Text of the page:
From Mancora we boarded one of the not so luxurious buses to Chiclayo. When we arrived at our hostel our booking had been lost and they were full. It was 10pm and again, we were homeless. The Wikipedia page for Chiclayo lists the city’s nickname as ‘The Capital of Friendship’. A title I would be proud to endorse after our few days. Our taxi driver took us to 4 other hostels around the city until we found a place that had room – he was so delightful and city proud. When we arrived Chiclayo was in a ‘Code Yellow’ sanitation crisis. Rubbish had not been picked up for weeks. The city was growing quicker then sanitation could keep up and the mixture of dog poop and wee, weeks of opened/spilled/uncollected trash on the street and 40 degree desert sun made a beautiful welcoming scent. But we hadn’t come to Chiclayo to smell it we had come to introduce ourselves to the Pre-Incan civilisation the Mochicas. We visited the Tomb of the SeƱor of Sipan and saw jewellery, bones, pottery, textiles and artifacts centuries old in a pristine museum. We learnt about the Mochicas Adobe pyramids, similiar to the Egyptians, and their death rituals. Too bad for the royal family if the king dies, everybody (including royal Llamas and dogs) are sacrificed to all live together in the afterlife. We also learnt that all the jewellery that is now popular (turquoise costume jewellery, owls, aztec) were worn thousands of years ago. We also had a photo shoot out the front with locals who couldn’t believe how tall and white we were – one lady squeezed in between Trent and I and exclaimed she was in a ‘Blanco Sanduche’ aka white sandwhich. Her friends thought it was the funniest thing they had ever seen. I wish I got a photo of them, they were adorable. A reflection of how off the tourist trail we were.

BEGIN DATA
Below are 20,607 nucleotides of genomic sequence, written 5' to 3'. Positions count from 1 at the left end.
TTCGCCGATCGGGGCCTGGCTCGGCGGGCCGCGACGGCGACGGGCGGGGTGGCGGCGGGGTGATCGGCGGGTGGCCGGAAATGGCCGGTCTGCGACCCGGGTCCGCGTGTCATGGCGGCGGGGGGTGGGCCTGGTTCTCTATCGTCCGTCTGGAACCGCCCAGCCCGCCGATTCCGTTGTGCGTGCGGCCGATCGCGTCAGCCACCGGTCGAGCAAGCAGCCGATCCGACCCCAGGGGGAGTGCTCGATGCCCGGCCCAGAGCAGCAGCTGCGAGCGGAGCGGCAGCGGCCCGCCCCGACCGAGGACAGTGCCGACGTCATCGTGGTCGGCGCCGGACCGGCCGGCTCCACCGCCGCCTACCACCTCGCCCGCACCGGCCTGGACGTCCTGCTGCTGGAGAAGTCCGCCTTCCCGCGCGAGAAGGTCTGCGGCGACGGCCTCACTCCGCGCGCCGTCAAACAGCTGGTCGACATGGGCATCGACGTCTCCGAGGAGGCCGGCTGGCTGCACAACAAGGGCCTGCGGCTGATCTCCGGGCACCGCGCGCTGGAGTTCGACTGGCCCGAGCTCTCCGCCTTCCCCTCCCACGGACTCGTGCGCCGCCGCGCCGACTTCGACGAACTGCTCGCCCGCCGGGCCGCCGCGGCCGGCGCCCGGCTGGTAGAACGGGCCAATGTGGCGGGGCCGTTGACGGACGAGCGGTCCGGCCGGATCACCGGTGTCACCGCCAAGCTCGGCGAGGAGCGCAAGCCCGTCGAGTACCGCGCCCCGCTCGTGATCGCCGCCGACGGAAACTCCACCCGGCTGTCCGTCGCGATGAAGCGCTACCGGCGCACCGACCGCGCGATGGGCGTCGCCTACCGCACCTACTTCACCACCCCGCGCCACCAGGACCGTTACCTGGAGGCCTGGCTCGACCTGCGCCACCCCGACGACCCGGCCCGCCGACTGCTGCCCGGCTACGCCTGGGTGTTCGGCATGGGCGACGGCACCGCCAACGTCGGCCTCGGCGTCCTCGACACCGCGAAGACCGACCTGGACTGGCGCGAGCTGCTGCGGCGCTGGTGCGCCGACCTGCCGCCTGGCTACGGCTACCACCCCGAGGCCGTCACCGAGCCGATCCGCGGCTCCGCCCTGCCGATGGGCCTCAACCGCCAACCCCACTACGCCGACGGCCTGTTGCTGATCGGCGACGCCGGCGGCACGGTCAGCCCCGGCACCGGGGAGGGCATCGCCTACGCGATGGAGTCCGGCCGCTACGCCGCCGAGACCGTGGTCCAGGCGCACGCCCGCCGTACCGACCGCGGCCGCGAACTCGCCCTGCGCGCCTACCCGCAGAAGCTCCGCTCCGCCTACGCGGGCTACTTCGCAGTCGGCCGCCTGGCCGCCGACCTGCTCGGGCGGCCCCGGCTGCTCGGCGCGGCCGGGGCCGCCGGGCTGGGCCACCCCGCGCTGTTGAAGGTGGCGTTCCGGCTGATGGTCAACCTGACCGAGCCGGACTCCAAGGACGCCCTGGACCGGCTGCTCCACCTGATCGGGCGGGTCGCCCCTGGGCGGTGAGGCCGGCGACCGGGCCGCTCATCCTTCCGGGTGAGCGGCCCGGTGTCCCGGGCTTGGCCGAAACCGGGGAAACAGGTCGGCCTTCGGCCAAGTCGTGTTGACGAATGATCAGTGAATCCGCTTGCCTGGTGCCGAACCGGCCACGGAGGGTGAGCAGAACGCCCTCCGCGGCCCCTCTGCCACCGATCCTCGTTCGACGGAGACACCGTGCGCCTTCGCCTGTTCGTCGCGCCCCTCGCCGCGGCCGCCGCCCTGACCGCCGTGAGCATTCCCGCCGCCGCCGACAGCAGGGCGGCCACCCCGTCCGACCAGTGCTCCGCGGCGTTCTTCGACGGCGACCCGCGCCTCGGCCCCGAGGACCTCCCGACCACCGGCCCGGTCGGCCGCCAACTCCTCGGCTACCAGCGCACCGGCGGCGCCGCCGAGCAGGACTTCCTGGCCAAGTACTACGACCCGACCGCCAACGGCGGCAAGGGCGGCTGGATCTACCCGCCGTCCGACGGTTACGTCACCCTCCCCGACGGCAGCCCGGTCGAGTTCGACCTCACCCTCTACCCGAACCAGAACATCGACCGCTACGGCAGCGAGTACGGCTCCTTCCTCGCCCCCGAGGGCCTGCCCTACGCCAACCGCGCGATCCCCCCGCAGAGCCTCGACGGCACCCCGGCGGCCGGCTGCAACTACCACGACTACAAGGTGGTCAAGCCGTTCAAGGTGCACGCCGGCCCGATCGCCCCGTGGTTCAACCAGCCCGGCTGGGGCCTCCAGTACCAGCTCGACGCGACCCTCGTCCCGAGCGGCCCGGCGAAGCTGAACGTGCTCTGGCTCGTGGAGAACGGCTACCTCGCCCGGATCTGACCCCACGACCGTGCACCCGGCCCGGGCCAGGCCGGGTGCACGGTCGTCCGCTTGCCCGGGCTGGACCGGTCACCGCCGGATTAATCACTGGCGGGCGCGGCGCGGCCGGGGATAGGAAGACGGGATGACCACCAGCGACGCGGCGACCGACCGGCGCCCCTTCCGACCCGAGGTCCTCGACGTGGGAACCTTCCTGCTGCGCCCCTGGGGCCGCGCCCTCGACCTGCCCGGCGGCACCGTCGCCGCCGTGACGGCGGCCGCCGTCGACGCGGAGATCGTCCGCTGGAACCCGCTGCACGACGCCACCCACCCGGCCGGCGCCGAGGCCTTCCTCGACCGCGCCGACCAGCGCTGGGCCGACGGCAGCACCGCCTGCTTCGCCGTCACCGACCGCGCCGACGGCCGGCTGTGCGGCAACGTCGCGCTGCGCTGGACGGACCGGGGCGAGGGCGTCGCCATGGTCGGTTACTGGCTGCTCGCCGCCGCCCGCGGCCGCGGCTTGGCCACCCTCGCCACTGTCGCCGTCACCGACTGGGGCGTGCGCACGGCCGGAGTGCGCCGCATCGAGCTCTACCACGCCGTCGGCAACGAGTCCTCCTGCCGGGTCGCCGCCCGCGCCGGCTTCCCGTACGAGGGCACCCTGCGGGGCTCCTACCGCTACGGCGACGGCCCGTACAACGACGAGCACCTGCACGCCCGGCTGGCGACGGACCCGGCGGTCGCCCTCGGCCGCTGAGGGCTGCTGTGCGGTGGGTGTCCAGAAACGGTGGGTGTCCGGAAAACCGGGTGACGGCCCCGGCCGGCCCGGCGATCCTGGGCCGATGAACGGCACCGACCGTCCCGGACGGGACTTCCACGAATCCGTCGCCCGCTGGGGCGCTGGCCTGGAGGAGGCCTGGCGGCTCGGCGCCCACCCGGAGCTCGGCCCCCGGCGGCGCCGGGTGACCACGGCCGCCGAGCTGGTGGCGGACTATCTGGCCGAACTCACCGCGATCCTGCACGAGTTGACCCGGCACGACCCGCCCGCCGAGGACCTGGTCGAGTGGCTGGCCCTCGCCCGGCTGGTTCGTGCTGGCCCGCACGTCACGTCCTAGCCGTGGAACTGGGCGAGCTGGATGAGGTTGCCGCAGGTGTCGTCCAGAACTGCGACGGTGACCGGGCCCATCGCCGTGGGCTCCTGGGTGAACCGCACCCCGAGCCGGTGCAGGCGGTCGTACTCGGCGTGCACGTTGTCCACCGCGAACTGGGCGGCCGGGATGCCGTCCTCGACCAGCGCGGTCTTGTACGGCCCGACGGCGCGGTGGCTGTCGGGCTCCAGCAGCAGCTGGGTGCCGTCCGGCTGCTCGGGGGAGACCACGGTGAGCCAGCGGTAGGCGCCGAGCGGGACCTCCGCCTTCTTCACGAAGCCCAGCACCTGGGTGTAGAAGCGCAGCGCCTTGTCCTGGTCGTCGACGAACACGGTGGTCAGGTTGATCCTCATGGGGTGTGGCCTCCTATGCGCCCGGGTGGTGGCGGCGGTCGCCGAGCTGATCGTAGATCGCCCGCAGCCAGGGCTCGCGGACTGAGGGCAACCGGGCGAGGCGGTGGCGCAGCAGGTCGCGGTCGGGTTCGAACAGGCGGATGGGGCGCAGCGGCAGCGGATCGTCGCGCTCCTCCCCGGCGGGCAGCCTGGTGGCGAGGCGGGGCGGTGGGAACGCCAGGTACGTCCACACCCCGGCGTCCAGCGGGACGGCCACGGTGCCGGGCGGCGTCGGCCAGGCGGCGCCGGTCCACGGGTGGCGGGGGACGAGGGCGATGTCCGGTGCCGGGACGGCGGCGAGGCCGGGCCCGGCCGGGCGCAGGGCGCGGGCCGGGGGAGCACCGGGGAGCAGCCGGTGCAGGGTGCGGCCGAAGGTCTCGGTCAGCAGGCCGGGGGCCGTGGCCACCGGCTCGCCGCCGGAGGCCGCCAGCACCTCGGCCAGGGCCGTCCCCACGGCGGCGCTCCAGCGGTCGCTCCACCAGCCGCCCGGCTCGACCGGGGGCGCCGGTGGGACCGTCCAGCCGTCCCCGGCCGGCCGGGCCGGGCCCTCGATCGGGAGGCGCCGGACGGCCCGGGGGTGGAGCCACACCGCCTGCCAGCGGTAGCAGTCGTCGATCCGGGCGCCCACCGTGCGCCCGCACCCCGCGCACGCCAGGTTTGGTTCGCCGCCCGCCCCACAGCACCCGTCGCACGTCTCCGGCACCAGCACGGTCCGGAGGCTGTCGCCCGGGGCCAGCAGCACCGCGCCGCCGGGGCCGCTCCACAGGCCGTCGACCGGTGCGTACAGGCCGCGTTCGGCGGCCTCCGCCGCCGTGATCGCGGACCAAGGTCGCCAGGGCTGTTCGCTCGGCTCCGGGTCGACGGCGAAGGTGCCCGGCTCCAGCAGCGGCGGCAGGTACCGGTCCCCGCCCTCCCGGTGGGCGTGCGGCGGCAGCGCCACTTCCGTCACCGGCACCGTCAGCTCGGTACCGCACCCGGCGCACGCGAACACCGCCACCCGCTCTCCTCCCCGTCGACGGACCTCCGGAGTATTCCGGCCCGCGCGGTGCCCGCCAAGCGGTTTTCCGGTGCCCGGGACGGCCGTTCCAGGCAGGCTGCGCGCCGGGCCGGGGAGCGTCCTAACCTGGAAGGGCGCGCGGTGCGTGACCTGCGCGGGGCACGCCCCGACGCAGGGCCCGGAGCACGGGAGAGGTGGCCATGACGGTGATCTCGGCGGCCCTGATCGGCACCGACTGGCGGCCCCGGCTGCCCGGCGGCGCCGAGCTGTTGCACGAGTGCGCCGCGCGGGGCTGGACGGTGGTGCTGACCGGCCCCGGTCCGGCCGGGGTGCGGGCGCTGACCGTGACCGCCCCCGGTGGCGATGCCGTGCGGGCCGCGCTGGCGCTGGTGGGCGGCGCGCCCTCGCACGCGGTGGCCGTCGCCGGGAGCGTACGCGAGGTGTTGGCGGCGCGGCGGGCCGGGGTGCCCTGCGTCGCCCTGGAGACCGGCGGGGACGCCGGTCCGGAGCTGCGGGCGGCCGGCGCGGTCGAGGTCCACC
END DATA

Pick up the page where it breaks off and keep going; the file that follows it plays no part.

From Chiclayo we headed 12 hours North – East to the Andean town of Chachapoyas. The Chachapoyas region is an archeological DisneyLand and so much of the region is left undiscovered. Tombs and sites dating back BEFORE time was even recorded are left untouched as street dogs and cats make homes out of them and locals leave their rubbish in them. The fortress of Kuelap is the main reason to visit the area, its extensive ruins rivalling those of Machu Picchu in terms of scale, height and mystery AND without the crowds are truly an ancient wonder. Located 3’000m above sea level in the clouds of the Andes, the Fortress is an archeological marvel and I spent the whole day with my jaw dropped as we walked around the ruins, much of the housing and structures still in tact. It is said that construction started around the 6th Century and the Chachapoyas people ruled this area until the Incas took over in 1460. That’s a long rein! The site is incredible but a real threat to the ruins is the lack of funding from the Government as the site is not supported or maintained and you are allowed to freely walk around. An example of how much importance is placed on Kuelap is when you look at it next to Machu Picchu. Entry into Kuelap is around $5 whereas Machu Picchu is around $60 – seems a bit ridiculous to us considering the history of both. That day we also drove around the mountains and viewed burial sites built on the edge of a cliff. Some of those sites have been excavated and perfectly preserved mummies were found. These people would have had to free climb cliff faces thousands of meters high whilst holding onto their dead. And these sites were regularly visited every year to honour their dead. And all this was done without harnesses or The North Face jackets – incredible!